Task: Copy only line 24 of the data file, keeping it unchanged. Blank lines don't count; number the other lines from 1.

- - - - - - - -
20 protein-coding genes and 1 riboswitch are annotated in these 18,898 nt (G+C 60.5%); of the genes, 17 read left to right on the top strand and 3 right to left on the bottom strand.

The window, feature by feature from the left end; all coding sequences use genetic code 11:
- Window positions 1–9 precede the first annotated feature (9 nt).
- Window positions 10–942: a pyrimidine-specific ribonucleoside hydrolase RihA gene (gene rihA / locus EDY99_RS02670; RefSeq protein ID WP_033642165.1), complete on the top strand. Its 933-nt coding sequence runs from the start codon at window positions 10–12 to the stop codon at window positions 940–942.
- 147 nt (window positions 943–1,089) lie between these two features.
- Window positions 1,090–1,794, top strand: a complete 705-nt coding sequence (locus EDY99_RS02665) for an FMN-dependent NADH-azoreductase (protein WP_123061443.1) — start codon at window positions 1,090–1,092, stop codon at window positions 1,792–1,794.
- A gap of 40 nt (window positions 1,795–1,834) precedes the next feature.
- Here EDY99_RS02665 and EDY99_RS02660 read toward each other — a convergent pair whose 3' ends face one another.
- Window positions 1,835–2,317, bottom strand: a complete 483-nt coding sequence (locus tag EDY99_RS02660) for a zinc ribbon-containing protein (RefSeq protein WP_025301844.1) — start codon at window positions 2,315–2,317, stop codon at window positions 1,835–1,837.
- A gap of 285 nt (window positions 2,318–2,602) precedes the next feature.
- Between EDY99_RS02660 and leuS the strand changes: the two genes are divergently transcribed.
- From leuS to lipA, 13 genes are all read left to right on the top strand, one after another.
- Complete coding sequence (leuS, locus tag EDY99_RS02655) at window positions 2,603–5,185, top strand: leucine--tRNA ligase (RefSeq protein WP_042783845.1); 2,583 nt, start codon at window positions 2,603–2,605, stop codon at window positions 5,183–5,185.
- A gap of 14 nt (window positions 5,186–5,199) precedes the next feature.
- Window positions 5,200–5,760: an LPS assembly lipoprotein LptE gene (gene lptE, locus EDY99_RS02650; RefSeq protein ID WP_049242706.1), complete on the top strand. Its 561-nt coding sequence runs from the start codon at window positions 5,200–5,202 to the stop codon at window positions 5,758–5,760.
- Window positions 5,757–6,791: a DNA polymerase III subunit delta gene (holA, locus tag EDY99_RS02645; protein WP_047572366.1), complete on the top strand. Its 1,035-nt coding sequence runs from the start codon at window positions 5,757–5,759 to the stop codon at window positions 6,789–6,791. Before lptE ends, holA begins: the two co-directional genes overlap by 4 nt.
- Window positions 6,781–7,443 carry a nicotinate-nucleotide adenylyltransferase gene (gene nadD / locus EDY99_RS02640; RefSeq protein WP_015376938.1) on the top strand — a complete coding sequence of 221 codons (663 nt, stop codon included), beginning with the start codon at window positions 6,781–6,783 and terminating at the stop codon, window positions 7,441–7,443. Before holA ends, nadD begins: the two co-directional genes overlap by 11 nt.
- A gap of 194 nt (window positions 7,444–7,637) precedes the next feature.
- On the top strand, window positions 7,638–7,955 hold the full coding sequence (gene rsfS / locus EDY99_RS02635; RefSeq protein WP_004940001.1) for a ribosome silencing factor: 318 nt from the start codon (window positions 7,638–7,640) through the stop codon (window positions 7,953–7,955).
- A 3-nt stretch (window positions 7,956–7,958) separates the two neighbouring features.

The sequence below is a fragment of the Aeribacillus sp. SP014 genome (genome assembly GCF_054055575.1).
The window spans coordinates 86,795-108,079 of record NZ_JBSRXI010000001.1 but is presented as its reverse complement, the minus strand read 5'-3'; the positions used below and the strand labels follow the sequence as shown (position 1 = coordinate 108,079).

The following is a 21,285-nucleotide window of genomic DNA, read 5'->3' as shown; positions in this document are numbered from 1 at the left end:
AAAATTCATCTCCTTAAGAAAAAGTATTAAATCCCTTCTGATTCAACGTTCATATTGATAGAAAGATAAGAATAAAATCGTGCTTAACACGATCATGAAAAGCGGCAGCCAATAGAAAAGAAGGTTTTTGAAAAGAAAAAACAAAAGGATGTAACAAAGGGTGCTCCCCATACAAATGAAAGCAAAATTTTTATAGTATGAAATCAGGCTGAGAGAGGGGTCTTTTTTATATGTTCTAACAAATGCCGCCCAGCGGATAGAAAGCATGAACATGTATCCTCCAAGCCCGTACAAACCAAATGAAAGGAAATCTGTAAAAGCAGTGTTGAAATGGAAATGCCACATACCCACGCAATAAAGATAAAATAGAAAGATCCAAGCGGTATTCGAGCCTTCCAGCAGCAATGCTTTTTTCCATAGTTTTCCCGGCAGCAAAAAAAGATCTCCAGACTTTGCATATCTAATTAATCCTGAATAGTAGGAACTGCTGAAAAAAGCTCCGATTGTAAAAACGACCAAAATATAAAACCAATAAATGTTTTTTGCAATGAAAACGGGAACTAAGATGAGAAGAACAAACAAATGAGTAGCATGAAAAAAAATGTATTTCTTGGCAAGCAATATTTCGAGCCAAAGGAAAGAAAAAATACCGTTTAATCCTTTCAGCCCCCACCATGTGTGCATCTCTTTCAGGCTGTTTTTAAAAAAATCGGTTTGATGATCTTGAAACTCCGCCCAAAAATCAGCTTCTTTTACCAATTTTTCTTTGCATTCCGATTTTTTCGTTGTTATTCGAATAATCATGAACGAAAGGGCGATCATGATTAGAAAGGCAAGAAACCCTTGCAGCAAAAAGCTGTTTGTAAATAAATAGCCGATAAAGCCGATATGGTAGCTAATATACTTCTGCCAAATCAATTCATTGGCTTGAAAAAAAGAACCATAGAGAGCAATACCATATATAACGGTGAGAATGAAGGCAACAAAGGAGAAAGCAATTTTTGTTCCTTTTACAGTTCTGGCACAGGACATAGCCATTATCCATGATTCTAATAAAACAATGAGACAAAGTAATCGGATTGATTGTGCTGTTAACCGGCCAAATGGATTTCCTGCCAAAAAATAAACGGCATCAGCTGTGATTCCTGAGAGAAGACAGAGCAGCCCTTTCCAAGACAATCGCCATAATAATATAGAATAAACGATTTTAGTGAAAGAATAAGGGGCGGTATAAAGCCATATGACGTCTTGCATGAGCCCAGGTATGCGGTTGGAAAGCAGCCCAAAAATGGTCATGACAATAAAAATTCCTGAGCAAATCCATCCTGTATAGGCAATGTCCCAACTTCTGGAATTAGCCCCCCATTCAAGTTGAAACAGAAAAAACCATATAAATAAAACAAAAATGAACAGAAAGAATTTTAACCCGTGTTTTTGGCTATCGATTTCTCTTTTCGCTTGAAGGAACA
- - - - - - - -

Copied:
AAAATTCATCTCCTTAAGAAAAAGTATTAAATCCCTTCTGATTCAACGTTCATATTGATAGAAAGATAAGAATAAAATCGTGCTTAACACGATCATGAAAAGCGGCAGCCAATAGAAAAGAAGGTTTTTGAAAAGAAAAAACAAAAGGATGTAACAAAGGGTGCTCCCCATACAAATGAAAGCAAAATTTTTATAGTATGAAATCAGGCTGAGAGAGGGGTCTTTTTTATATGTTCTAACAAATGCCGCCCAGCGGATAGAAAGCATGAACATGTATCCTCCAAGCCCGTACAAACCAAATGAAAGGAAATCTGTAAAAGCAGTGTTGAAATGGAAATGCCACATACCCACGCAATAAAGATAAAATAGAAAGATCCAAGCGGTATTCGAGCCTTCCAGCAGCAATGCTTTTTTCCATAGTTTTCCCGGCAGCAAAAAAAGATCTCCAGACTTTGCATATCTAATTAATCCTGAATAGTAGGAACTGCTGAAAAAAGCTCCGATTGTAAAAACGACCAAAATATAAAACCAATAAATGTTTTTTGCAATGAAAACGGGAACTAAGATGAGAAGAACAAACAAATGAGTAGCATGAAAAAAAATGTATTTCTTGGCAAGCAATATTTCGAGCCAAAGGAAAGAAAAAATACCGTTTAATCCTTTCAGCCCCCACCATGTGTGCATCTCTTTCAGGCTGTTTTTAAAAAAATCGGTTTGATGATCTTGAAACTCCGCCCAAAAATCAGCTTCTTTTACCAATTTTTCTTTGCATTCCGATTTTTTCGTTGTTATTCGAATAATCATGAACGAAAGGGCGATCATGATTAGAAAGGCAAGAAACCCTTGCAGCAAAAAGCTGTTTGTAAATAAATAGCCGATAAAGCCGATATGGTAGCTAATATACTTCTGCCAAATCAATTCATTGGCTTGAAAAAAAGAACCATAGAGAGCAATACCATATATAACGGTGAGAATGAAGGCAACAAAGGAGAAAGCAATTTTTGTTCCTTTTACAGTTCTGGCACAGGACATAGCCATTATCCATGATTCTAATAAAACAATGAGACAAAGTAATCGGATTGATTGTGCTGTTAACCGGCCAAATGGATTTCCTGCCAAAAAATAAACGGCATCAGCTGTGATTCCTGAGAGAAGACAGAGCAGCCCTTTCCAAGACAATCGCCATAATAATATAGAATAAACGATTTTAGTGAAAGAATAAGGGGCGGTATAAAGCCATATGACGTCTTGCATGAGCCCAGGTATGCGGTTGGAAAGCAGCCCAAAAATGGTCATGACAATAAAAATTCCTGAGCAAATCCATCCTGTATAGGCAATGTCCCAACTTCTGGAATTAGCCCCCCATTCAAGTTGAAACAGAAAAAACCATATAAATAAAACAAAAATGAACAGAAAGAATTTTAACCCGTGTTTTTGGCTATCGATTTCTCTTTTCGCTTGAAGGAACA